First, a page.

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Mike Norvell boosts Power Five stock as Memphis upends UCLA

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Entering this season, any list of Group of Five head coaches who could be targets of a Power Five search included Mike Norvell.  After today, the Memphis coach likely inched closer to the top of that particular class.

In a back-and-forth affair that featured a pair of ties and seven lead changes, a three-yard touchdown pass from Riley Ferguson proved to be the difference as Memphis outlasted No. 25 UCLA 48-45.  The Tigers remained a perfect 3-0 on the season, while the Bruins dropped its first game of the year after winning its first two, the first a scintillating come-from-behind win over Texas A&M in the season opener.

Memphis took its largest lead of the game early in the third quarter, with another Ferguson touchdown pass put the Tigers up 34-24.  For the game, Ferguson threw for 398 yards and a career-high six touchdowns.

After Josh Rosen tossed a pick-six to push the Tigers’ lead back out to 10 at 41-31, the junior quarterback tossed a pair of touchdown passes on two of the next three possessions to give the Bruins its last lead of the game at 45-41 and its first since late in the second quarter.

Rosen threw for a game-high 463 yards and four touchdowns, although his two interceptions were critical in the loss, a loss that continues a disturbing trend for the Bruins.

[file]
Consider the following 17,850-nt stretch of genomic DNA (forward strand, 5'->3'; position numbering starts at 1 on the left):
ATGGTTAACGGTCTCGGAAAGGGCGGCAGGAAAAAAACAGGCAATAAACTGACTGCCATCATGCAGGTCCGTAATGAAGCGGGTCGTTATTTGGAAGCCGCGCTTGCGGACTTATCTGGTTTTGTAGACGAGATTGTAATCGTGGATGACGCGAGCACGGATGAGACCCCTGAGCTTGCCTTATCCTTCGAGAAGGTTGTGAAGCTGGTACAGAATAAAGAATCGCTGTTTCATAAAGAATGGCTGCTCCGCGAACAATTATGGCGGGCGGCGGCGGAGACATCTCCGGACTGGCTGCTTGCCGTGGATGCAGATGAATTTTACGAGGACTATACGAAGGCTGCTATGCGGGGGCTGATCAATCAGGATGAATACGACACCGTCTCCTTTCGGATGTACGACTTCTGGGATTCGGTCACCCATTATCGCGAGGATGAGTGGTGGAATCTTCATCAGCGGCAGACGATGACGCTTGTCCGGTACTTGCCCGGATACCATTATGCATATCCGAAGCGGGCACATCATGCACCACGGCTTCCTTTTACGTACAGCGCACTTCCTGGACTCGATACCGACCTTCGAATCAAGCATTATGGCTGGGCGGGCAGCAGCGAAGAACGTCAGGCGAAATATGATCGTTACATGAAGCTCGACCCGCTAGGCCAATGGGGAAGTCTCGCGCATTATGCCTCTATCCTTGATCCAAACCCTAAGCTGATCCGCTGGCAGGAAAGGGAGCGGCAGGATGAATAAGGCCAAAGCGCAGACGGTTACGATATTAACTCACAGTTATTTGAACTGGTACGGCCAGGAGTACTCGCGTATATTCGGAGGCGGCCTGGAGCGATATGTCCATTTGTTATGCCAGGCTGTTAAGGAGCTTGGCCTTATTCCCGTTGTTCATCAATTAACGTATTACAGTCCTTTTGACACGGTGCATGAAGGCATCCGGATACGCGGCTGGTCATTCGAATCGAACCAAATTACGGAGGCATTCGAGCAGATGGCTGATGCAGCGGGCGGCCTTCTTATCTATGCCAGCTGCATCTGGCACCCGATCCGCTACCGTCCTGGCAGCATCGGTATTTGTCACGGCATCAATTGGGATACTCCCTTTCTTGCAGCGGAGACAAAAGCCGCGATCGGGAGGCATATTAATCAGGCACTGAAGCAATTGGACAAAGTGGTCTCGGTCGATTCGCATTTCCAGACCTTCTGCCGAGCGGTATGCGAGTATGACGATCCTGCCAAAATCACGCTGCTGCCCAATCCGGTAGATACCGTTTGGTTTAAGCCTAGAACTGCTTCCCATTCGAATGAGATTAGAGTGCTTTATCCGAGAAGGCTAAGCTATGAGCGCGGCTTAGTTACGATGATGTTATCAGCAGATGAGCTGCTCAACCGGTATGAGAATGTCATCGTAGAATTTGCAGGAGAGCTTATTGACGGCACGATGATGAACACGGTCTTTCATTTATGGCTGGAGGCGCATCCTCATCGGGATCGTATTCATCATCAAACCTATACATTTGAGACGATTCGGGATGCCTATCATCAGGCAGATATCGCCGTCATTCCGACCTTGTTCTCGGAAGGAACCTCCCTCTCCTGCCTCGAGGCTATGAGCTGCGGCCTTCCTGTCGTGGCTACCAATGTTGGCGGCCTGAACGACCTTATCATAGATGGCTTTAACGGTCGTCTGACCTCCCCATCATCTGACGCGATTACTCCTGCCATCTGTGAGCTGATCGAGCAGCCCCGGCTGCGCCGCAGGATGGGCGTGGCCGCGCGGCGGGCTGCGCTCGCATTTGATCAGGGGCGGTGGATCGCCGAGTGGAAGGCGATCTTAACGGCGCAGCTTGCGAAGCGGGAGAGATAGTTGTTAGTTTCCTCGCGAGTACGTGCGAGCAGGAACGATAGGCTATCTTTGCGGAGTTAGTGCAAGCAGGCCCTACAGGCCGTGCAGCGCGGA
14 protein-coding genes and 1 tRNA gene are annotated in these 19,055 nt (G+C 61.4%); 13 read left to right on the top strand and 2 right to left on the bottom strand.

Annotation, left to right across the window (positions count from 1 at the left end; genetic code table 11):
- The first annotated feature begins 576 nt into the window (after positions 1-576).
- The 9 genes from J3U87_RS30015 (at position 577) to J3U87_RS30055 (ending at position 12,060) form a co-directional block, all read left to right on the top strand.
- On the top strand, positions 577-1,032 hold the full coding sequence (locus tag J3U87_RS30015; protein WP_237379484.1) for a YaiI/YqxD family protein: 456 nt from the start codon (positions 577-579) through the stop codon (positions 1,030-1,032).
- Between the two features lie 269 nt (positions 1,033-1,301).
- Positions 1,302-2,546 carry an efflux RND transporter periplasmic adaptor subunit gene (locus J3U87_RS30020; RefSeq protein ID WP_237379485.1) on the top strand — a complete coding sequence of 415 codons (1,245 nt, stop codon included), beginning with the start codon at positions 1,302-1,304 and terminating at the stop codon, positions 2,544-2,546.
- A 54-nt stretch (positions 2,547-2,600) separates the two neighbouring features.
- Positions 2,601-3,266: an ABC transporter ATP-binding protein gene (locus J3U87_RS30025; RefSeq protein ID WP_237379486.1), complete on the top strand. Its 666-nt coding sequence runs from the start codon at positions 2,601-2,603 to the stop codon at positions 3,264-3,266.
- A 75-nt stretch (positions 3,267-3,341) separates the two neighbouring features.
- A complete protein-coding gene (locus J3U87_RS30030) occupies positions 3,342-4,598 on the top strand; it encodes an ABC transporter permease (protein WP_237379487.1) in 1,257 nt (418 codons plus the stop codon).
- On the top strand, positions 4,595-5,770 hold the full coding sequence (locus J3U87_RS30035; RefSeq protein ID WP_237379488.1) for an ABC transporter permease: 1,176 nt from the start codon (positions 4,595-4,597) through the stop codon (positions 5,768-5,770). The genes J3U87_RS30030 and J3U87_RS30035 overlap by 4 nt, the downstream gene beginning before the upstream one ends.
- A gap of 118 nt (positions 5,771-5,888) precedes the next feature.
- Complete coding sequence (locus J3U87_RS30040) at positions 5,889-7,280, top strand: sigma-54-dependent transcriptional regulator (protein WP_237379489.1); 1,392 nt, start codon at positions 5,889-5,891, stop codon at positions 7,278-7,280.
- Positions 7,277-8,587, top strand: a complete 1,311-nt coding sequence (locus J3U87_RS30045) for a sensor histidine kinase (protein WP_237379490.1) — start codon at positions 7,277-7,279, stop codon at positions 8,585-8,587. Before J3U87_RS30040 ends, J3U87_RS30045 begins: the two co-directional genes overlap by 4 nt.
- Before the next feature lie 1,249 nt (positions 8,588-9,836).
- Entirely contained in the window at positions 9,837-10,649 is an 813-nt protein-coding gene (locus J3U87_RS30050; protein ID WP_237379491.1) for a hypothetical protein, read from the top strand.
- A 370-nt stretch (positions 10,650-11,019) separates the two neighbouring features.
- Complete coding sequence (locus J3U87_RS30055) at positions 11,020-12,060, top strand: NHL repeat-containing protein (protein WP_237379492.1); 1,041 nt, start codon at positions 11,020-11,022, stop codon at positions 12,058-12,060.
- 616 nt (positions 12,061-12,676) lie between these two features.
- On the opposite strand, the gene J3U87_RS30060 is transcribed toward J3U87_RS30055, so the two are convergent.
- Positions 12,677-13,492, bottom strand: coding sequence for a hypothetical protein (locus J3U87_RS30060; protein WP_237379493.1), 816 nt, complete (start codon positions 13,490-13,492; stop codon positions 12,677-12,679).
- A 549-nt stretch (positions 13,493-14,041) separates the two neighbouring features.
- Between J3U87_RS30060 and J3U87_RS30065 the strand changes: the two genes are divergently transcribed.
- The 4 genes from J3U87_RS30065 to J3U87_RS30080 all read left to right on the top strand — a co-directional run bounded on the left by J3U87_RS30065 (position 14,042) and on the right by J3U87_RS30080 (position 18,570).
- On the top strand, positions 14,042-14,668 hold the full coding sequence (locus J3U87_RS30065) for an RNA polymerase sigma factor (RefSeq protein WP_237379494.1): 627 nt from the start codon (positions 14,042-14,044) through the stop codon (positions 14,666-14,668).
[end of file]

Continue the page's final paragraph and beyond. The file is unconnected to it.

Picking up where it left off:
While Norvell’s stock is rising, the heat underneath his counterpart, Jim Mora, continues to climb.  Mora was one a handful of coaches who, entering the season, was viewed as being in a win-or-else situation.  Games such as this certainly won’t help make Mora’s case for continuing on in 2018.

Memphis senior WR Sam Craft out for the 2017 season due to torn ACL

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Memphis senior Sam Craft will not play football in 2017 after suffering a torn ACL during a practice earlier in the week. Memphis head coach Mike Norvellconfirmed the unfortunate injury news to reporters Saturday.

I absolutely hate it for the young man. He’s one of my favorites,” Norvell said following a scrimmage on Saturday, according to The Commerical Appeal. “He came in, had an incredible offseason, was having a great camp. And then just on a, basically a route on air, took a misstep. Definitely, our thoughts are with him.”

Craft appeared in four games in 2016 and caught 10 passes for 126 yards and a touchdown. He missed a chance for more playing time after suffering a hamstring injury at the end of fall camp. He also had a back injury bring his 2016 season to an early end. Craft recently made a position change form running back to wide receiver this year, and his work as a wide receiver was praised by Memphis quarterback Riley Ferguson.

“He was having an unbelievable camp. He was one of our best receivers, I would say,” Ferguson told reporters, again according to The Commercial Appeal. “My prayers go out to him. He’s still our brother. He’s still going to be with us throughout the whole process. It just hurts not being able to have him there.”